The harsh reality of life in the NFL was spelled out Tuesday for members of the Buffalo Bills.
The release of wide receivers Kelvin Benjamin and Andre Holmes drove home that the league is a bottom-line business. Benjamin, in particular, was not producing on par with his pay, so he was sent packing.
“I appreciate, just like I do every player, what they did. It obviously didn’t work, and those are hard decisions to make because those are human decisions,” coach Sean McDermott said in explaining the moves.
The Bills cut Benjamin, who appeared in just 18 regular-season games for the team, a little more than a year after giving up third- and seventh-round draft picks to acquire him. The 27-year-old had 39 receptions for 571 yards and two touchdowns in those 18 games.
“The important thing for us is that we continue to take swings, and that’s what we did; we stepped up to the plate and you take a swing,” McDermott said. “Some of those are going to work and some of those aren’t. The only way you can get a hit is if you take a swing. … Just as important for us, I believe, is when things are no longer right for us as a football team and where we are and the vision we’re trying to chase, that we move forward. That’s what we did. We wish Kelvin and Andre both the best and their families. We’re going to continue to make every decision that we feel is right in the best interest of this football team.”
Benjamin went unclaimed on waivers Wednesday, meaning he’s free to sign with any team. Holmes, meanwhile, was claimed by Denver. Part of the reason the Bills moved on from both players was to give their younger wide receivers more opportunities.
“That’s a part of it as well. We have young receivers that have stepped up in the past couple of weeks and showed some signs of their potential,” McDermott said. “Our commitment to them is to give them better opportunities — to see them build a relationship with (rookie quarterback) Josh Allen, to see them develop. That’s important as we move forward … that we understand what our young players are, who they are, can they develop? Are they important pieces for us as we move forward in our organization?”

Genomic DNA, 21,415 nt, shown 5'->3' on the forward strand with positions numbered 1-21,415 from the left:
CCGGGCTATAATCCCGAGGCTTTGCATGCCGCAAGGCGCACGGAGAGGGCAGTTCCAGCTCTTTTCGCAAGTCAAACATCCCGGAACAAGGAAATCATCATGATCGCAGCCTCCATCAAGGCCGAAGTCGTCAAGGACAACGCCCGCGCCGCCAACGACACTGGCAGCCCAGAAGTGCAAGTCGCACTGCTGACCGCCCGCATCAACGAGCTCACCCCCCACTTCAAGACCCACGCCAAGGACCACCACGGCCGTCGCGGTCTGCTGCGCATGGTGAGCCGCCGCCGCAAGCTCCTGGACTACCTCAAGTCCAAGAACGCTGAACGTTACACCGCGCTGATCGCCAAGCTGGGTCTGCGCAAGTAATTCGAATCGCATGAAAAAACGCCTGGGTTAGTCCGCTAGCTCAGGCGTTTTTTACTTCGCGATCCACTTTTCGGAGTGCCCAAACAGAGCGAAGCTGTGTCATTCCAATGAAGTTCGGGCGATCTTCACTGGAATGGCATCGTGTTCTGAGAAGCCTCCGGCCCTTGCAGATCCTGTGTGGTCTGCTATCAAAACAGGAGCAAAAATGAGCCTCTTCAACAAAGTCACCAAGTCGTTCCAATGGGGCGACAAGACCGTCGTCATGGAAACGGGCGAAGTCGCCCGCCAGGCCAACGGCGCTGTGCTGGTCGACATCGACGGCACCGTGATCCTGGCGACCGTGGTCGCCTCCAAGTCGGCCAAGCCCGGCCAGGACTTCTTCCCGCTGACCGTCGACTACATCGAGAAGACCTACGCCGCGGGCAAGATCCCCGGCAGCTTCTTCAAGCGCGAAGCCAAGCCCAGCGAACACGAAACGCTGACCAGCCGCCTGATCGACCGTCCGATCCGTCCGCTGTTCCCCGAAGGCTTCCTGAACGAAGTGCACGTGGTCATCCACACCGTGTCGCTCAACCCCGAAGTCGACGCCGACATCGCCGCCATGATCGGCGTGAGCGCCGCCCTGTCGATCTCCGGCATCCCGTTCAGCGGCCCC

That list of young players starts with second-year veteran Zay Jones, who has actually been the Bills’ No. 1 receiver for most of the season, and continues with Isaiah McKenzie and rookies Robert Foster and Ray-Ray McCloud.
“It's obviously sad to see them go. We wish them nothing but the best,” Allen said. “I'm not in charge of making those decisions, but these younger guys are going to get an opportunity now and we get to see what they can do to help this team win football games. Guys like Rob, Isaiah, Ray-Ray and Zay get to go out there and really show what they can do. They're looking forward to it.”
Benjamin’s release in particular shows just how quickly fortunes can change in the NFL. He entered the season as Buffalo’s No. 1 receiver, with a salary of nearly $8.5 million. A few months later, he’s unemployed.
“You never know when it could be your time,” Allen said. “It's a performance-based league, I guess. I'm looking forward to the guys we've got right now. We're going to be working extremely hard to build on these last four weeks.”
Benjamin drew the ire of Bills fans for what they perceived to be a lackadaisical approach to the game. Veteran receiver Deonte Thompson, however, said Wednesday that wasn’t the case. Thompson, who like Benjamin is from Belle Glade, Fla., said “from the minute he came in the building, he's been a professional.”
“He played through injury, Thompson said. “We played against the Chargers, he had a really bad hit on his knee. He actually wasn't supposed to finish the season, but since we were playing for something, playoff hopes and all that, he stuck it out and put it on the line for his team. That's the kind of guy he is.”
Benjamin’s agent, Todd France, did not respond to a request for comment Wednesday. A report from ESPN’s Adam Schefter said that Benjamin is “not expected to be free very long.”
“I talked with him. He's in good spirits. He knows he'll get another opportunity to go play football again,” Thompson said. “I've been on that end (of being released) before. I was on that end this year. It's the game we play. That's how it goes.”